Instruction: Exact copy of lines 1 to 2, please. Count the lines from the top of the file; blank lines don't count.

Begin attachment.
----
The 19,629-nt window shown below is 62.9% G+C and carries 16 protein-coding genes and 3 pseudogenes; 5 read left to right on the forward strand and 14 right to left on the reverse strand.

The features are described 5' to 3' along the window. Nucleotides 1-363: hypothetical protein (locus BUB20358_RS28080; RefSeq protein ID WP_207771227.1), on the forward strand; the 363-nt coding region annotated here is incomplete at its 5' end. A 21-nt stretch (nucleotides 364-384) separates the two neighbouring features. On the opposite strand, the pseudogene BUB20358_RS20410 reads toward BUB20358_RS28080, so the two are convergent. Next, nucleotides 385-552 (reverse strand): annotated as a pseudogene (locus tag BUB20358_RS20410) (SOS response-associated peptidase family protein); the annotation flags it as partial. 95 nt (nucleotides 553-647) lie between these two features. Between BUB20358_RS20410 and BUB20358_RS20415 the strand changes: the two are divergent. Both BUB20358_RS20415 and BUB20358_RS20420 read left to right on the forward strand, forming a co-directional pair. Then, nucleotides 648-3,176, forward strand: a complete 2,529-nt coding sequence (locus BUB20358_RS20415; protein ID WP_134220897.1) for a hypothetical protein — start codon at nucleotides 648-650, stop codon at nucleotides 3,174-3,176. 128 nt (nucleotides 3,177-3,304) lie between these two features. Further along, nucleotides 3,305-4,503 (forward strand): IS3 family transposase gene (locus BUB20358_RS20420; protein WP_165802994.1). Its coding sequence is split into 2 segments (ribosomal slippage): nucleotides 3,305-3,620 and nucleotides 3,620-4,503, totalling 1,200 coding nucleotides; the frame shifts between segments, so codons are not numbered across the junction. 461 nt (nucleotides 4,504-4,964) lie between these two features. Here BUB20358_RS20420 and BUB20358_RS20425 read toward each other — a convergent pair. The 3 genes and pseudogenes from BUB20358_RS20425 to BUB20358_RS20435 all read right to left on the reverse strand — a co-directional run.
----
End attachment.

The 19,629-nt window shown below is 62.9% G+C and carries 16 protein-coding genes and 3 pseudogenes; 5 read left to right on the forward strand and 14 right to left on the reverse strand.

The features are described 5' to 3' along the window. Nucleotides 1-363: hypothetical protein (locus BUB20358_RS28080; RefSeq protein ID WP_207771227.1), on the forward strand; the 363-nt coding region annotated here is incomplete at its 5' end. A 21-nt stretch (nucleotides 364-384) separates the two neighbouring features. On the opposite strand, the pseudogene BUB20358_RS20410 reads toward BUB20358_RS28080, so the two are convergent. Next, nucleotides 385-552 (reverse strand): annotated as a pseudogene (locus tag BUB20358_RS20410) (SOS response-associated peptidase family protein); the annotation flags it as partial. 95 nt (nucleotides 553-647) lie between these two features. Between BUB20358_RS20410 and BUB20358_RS20415 the strand changes: the two are divergent. Both BUB20358_RS20415 and BUB20358_RS20420 read left to right on the forward strand, forming a co-directional pair. Then, nucleotides 648-3,176, forward strand: a complete 2,529-nt coding sequence (locus BUB20358_RS20415; protein ID WP_134220897.1) for a hypothetical protein — start codon at nucleotides 648-650, stop codon at nucleotides 3,174-3,176. 128 nt (nucleotides 3,177-3,304) lie between these two features. Further along, nucleotides 3,305-4,503 (forward strand): IS3 family transposase gene (locus BUB20358_RS20420; protein WP_165802994.1). Its coding sequence is split into 2 segments (ribosomal slippage): nucleotides 3,305-3,620 and nucleotides 3,620-4,503, totalling 1,200 coding nucleotides; the frame shifts between segments, so codons are not numbered across the junction. 461 nt (nucleotides 4,504-4,964) lie between these two features. Here BUB20358_RS20420 and BUB20358_RS20425 read toward each other — a convergent pair. The 3 genes and pseudogenes from BUB20358_RS20425 to BUB20358_RS20435 all read right to left on the reverse strand — a co-directional run.